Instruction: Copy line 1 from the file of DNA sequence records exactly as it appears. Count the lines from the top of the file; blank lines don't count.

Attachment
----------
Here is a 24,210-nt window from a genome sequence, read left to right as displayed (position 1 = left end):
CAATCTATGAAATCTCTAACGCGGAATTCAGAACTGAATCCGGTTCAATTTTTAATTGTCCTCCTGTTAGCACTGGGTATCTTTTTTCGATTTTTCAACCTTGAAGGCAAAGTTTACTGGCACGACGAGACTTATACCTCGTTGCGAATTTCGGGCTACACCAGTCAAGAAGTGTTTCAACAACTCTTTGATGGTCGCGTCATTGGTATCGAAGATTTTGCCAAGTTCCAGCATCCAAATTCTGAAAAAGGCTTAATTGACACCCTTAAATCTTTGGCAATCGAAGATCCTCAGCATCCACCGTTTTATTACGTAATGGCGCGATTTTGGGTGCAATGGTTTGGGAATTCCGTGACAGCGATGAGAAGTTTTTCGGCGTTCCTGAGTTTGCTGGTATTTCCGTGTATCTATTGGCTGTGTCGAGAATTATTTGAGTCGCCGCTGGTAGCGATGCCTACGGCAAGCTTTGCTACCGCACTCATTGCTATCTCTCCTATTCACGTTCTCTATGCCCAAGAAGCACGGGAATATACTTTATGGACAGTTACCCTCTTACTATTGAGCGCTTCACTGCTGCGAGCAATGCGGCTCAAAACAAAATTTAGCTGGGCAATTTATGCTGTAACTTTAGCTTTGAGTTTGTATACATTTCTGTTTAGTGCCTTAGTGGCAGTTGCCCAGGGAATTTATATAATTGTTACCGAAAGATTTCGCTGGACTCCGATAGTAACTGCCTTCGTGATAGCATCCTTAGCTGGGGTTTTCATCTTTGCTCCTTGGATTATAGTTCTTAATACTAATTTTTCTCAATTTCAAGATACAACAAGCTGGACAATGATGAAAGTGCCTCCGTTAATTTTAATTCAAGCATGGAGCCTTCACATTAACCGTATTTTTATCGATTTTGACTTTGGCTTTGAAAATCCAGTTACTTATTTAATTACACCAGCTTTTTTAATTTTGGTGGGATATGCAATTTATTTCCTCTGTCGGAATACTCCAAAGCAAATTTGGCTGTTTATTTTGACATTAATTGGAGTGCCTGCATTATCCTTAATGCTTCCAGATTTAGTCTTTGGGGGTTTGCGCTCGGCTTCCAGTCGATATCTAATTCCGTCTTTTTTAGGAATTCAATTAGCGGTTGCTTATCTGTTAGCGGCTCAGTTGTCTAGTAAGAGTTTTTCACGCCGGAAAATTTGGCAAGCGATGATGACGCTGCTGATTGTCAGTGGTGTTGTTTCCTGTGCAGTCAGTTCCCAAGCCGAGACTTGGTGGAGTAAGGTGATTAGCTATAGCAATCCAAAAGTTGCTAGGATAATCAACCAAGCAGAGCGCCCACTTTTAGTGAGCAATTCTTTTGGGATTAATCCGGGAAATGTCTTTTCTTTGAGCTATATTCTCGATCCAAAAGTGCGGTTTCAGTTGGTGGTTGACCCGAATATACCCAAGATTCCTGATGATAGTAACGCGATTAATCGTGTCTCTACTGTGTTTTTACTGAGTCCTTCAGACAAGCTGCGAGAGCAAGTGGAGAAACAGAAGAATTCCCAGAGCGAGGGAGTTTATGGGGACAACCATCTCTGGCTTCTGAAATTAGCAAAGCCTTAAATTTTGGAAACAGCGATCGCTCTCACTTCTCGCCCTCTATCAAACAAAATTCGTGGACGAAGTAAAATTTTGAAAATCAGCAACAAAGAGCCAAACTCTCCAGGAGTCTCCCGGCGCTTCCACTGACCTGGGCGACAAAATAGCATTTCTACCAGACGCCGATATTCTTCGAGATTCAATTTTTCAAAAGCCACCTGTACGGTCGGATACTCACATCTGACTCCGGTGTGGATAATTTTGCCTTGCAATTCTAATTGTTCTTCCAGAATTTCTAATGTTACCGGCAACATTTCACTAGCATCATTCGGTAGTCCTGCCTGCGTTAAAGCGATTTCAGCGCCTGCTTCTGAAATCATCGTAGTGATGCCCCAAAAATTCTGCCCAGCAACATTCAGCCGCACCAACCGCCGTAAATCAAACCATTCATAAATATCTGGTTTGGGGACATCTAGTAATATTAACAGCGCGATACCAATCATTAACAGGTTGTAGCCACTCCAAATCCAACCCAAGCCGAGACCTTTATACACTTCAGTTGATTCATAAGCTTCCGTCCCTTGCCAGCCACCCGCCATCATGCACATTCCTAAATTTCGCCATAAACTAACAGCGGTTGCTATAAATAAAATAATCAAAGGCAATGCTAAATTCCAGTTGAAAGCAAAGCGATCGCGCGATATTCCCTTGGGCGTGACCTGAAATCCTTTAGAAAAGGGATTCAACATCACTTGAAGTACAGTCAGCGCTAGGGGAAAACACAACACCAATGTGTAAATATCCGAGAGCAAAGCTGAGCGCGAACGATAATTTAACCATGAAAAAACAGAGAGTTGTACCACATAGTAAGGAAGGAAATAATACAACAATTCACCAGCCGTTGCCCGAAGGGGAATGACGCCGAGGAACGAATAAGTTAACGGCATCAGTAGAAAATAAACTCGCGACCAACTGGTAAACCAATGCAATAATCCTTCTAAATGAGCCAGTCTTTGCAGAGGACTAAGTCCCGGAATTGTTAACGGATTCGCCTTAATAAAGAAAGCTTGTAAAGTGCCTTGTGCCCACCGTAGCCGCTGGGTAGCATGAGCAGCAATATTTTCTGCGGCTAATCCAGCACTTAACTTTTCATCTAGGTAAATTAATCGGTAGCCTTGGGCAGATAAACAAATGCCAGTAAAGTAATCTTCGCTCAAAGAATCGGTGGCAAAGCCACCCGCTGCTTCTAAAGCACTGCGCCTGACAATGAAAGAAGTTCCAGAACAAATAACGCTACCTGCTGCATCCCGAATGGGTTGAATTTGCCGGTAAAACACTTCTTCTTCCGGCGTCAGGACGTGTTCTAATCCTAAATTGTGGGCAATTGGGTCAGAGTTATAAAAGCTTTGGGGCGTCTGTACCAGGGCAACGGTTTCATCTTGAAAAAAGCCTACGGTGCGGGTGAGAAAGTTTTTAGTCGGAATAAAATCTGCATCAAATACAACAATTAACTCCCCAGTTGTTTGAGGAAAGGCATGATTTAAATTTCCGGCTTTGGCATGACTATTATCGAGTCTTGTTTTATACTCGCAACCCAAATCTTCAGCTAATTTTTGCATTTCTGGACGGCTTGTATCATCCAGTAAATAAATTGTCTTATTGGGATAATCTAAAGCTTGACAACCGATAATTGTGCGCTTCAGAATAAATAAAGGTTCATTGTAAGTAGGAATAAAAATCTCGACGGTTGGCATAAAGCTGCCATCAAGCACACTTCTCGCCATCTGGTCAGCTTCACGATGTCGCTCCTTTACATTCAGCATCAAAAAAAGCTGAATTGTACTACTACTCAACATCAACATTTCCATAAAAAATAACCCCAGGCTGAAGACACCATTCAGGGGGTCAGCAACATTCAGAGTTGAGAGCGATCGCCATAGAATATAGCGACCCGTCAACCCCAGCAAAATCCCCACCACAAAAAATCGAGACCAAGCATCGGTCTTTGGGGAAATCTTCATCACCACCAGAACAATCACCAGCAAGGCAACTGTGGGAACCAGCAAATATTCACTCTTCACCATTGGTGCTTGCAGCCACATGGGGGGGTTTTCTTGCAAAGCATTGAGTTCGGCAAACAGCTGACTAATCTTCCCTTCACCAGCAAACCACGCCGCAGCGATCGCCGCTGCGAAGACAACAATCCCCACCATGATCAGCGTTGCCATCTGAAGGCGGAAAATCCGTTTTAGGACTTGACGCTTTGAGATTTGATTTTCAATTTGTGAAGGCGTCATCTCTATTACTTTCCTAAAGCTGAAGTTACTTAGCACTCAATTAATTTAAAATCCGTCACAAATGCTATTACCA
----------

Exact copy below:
Here is a 24,210-nt window from a genome sequence, read left to right as displayed (position 1 = left end):